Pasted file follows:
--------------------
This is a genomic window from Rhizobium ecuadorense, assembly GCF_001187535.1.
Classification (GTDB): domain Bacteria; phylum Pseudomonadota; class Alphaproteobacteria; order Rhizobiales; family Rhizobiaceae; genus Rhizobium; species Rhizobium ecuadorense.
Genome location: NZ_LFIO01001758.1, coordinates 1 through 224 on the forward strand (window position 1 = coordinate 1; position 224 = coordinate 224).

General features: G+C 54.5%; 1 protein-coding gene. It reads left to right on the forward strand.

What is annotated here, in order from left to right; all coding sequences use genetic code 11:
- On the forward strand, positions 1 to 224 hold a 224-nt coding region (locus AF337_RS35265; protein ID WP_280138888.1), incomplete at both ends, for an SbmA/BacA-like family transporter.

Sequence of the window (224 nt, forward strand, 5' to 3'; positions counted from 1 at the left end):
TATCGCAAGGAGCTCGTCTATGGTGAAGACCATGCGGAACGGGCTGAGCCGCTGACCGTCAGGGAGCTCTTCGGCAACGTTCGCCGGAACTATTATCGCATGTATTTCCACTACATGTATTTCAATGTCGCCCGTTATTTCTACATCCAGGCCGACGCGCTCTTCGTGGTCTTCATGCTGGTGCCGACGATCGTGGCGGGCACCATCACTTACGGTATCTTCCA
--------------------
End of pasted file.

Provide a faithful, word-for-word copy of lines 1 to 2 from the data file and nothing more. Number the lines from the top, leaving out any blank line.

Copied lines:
This is a genomic window from Rhizobium ecuadorense, assembly GCF_001187535.1.
Classification (GTDB): domain Bacteria; phylum Pseudomonadota; class Alphaproteobacteria; order Rhizobiales; family Rhizobiaceae; genus Rhizobium; species Rhizobium ecuadorense.